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In Re: Stuart M. Hanson v. Stuart Hanson

March 19, 2012

IN RE: STUART M. HANSON,
DEBTOR. MICHAEL DEADY,
PLAINTIFF-APPELLEE,
v.
STUART HANSON, INDIVIDUALLY AND D/B/A HANSON & WHITE, LLC, DEFENDANT-APPELLANT.



Appeal from the United States Bankruptcy Court for the Northern District of Illinois, Eastern Division Bankr. No. 09 B 4820 Adversary No. 09-AP-00457 Hon. John H. Squires

The opinion of the court was delivered by: Hon. Robert M. Dow, Jr.

MEMORANDUM OPINION AND ORDER ON APPEAL

Defendant-Appellant Stuart M. Hanson, individually and d/b/a Hanson & White, LLC ("Hanson"), timely filed this appeal from a final order of the bankruptcy court entering judgment in favor of Plaintiff-Appellee Michael Deady and against Hanson. Following a trial, on July 13, 2010, the bankruptcy court found that Deady had demonstrated that the loans of $350,000 and $49,000 (less a $9,000 payment) that he made to Hanson were non-dischargeable under 11 U.S.C. § 523(a)(2)(A). On October 14, 2010, the bankruptcy court denied Hanson's motion to alter or amend. This Court has jurisdiction pursuant to 28 U.S.C. § 158(a). In considering a bankruptcy appeal, the Court reviews factual findings for clear error, while conclusions of law are reviewed de novo. See In re Midway Airlines, 383 F.3d 663, 668 (7th Cir. 2003); In re Frain, 230 F.3d 1014, 1017 (7th Cir. 2000). As explained below, finding no error of fact or law in the decision of the bankruptcy court, this Court affirms the bankruptcy court's judgment.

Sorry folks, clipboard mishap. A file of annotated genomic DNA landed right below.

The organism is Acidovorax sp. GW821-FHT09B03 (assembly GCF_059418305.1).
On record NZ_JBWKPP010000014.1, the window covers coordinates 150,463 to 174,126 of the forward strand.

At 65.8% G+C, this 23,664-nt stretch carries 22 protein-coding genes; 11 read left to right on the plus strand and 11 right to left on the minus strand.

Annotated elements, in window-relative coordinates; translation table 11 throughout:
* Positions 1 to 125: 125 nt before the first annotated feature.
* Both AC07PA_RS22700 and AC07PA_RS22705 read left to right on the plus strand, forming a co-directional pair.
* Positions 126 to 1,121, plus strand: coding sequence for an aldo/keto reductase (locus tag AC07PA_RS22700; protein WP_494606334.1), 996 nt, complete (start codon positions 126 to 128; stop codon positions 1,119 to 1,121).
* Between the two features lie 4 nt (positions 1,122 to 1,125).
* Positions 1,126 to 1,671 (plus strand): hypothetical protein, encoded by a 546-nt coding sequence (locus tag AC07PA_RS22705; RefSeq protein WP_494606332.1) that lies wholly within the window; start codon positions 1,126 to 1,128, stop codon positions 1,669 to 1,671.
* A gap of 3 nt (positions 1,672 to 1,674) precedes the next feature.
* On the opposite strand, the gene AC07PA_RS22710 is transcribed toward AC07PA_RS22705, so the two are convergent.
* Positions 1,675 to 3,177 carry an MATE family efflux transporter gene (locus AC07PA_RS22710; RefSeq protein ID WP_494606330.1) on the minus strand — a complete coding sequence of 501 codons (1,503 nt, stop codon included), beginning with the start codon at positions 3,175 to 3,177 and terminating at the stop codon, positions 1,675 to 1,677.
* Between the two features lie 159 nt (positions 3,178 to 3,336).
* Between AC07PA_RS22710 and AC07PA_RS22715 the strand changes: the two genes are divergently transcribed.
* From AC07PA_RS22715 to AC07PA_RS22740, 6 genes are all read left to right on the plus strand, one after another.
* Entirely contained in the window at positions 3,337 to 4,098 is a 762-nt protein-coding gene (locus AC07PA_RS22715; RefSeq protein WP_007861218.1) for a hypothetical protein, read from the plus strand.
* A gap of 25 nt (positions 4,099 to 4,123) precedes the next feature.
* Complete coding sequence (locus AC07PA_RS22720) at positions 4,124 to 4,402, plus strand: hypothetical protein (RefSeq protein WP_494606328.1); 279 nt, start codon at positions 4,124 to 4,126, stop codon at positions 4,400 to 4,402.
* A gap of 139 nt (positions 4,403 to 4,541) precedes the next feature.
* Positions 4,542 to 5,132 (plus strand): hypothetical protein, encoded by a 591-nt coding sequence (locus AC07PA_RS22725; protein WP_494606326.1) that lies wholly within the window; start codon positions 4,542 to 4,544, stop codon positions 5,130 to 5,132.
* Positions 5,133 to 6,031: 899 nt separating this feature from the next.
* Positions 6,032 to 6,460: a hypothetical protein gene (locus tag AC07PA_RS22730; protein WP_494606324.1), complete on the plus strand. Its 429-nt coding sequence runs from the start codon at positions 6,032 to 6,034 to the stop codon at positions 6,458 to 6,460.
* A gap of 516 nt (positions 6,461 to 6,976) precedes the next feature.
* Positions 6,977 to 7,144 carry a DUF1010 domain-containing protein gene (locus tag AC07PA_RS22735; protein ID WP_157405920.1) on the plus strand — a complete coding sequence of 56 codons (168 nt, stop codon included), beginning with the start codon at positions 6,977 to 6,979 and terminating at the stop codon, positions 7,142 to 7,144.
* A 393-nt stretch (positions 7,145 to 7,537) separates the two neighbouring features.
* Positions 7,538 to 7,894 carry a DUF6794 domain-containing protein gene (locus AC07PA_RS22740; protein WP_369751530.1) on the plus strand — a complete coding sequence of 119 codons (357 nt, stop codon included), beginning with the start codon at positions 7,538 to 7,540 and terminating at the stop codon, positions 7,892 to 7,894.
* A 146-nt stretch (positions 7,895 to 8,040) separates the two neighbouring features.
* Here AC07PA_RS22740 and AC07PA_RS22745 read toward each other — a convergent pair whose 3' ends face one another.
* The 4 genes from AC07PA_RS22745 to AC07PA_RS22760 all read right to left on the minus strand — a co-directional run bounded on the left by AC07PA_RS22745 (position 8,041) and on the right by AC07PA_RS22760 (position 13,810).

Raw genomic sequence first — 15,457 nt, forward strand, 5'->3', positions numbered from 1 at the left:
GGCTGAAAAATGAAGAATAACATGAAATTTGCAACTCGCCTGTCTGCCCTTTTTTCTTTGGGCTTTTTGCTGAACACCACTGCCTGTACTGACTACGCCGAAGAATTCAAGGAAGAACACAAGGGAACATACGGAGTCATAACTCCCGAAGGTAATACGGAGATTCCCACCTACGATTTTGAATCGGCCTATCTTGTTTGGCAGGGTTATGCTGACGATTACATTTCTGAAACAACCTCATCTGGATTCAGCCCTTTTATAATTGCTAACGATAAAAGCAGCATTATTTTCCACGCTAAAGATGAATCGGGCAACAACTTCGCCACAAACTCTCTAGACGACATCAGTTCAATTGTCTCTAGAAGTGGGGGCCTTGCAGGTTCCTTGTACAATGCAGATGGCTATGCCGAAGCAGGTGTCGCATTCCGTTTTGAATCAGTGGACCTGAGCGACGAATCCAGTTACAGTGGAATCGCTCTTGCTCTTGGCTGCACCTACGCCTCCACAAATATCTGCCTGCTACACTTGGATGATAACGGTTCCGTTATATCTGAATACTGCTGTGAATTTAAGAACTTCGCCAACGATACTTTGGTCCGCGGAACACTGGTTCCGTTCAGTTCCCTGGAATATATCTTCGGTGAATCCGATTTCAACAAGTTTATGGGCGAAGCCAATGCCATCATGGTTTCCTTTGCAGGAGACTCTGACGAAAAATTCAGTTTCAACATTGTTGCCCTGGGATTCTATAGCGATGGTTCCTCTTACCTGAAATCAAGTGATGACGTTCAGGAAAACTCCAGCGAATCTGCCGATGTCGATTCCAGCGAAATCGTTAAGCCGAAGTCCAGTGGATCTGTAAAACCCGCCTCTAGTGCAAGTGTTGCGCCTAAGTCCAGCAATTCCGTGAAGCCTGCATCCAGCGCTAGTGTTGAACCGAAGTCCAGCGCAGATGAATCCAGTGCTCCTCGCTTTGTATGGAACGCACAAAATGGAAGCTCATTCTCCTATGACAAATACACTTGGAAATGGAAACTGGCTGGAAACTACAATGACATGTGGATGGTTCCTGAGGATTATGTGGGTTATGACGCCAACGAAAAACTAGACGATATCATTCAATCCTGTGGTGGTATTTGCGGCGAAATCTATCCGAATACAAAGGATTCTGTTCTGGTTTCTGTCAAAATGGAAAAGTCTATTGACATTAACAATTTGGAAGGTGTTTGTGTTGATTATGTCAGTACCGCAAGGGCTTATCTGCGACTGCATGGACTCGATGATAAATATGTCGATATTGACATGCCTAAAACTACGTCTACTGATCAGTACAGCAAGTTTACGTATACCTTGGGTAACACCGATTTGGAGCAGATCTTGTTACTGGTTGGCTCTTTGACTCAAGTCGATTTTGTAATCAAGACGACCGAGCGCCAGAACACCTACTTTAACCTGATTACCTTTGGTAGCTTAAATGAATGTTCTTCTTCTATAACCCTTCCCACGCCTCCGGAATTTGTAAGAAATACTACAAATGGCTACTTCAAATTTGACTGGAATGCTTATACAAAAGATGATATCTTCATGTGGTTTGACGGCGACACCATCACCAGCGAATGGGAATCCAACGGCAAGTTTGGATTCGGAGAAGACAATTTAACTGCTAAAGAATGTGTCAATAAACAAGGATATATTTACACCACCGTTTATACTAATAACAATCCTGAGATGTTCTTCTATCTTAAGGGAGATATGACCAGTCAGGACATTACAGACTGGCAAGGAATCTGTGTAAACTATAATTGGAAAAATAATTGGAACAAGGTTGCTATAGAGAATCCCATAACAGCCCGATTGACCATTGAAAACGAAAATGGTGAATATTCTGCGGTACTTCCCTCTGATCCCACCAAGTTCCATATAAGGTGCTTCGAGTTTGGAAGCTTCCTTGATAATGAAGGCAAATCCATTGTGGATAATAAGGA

I. Background

Michael Deady is the owner of Deady Roofing and Construction, Inc. ("Deady Roofing"), an Illinois corporation. Since 1985, Deady Roofing has been in the business of roofing commercial and residential real property. Stuart Hanson was a member and the manager of H&W, an Illinois limited liability company that was in the business of building custom and "spec" homes in the suburbs of Chicago. Hanson was involved in the day-to-day operations of H&W and in the dealings between Deady Roofing and H&W.

In 2005, H&W hired Deady Roofing to provide labor and materials for several construction projects on which H&W was the general contractor. In late 2006, Hanson and Deady discussed the prospect of Deady becoming involved in H&W's construction projects. Deady suggested to Hanson that he become involved with a project that H&W was completing on Colfax Street in Clarendon Hills, Illinois. However, Hanson informed Deady that the project was almost complete and that H&W was not interested in and had no need for Deady's financial participation in that project.

On October 27, 2006, Hanson and Deady met and discussed Deady's participation in other H&W construction projects. At this meeting, Hanson and Deady discussed a project located at 262 South Prospect in Clarendon Hills, which involved the construction of a high-end custom home. Id. 75. Hanson took notes during the meeting. His notes reveal that Hanson and Deady discussed the 262 South Prospect project and that the sum of $250,000 to $350,000 was mentioned in connection with the project. According to Hanson's notes, they also discussed other H&W projects located at Colfax and Ruby Streets in Clarendon Hills. Hanson wrote question marks next to the notes on the Colfax and Ruby projects. Underneath the reference to the Ruby and Colfax projects, he wrote "Balance of $500K."

At or about the same time as the October 2006 meeting, Hanson told Deady that he was in the process of forming a new entity to be known as HW Development LLC. According to Hanson, at some point in the future, Deady would have the option of converting his financial participation in H&W into some form of membership interest in HW Development. However, HW Development was never formed. In his statement of facts, Hanson makes no distinction between H&W and HW Development. However, the evidence presented during trial was that Deady's checks were written to H&W (not HW Development), that HW Development never got off the ground, and that Deady never received an interest in HW Development.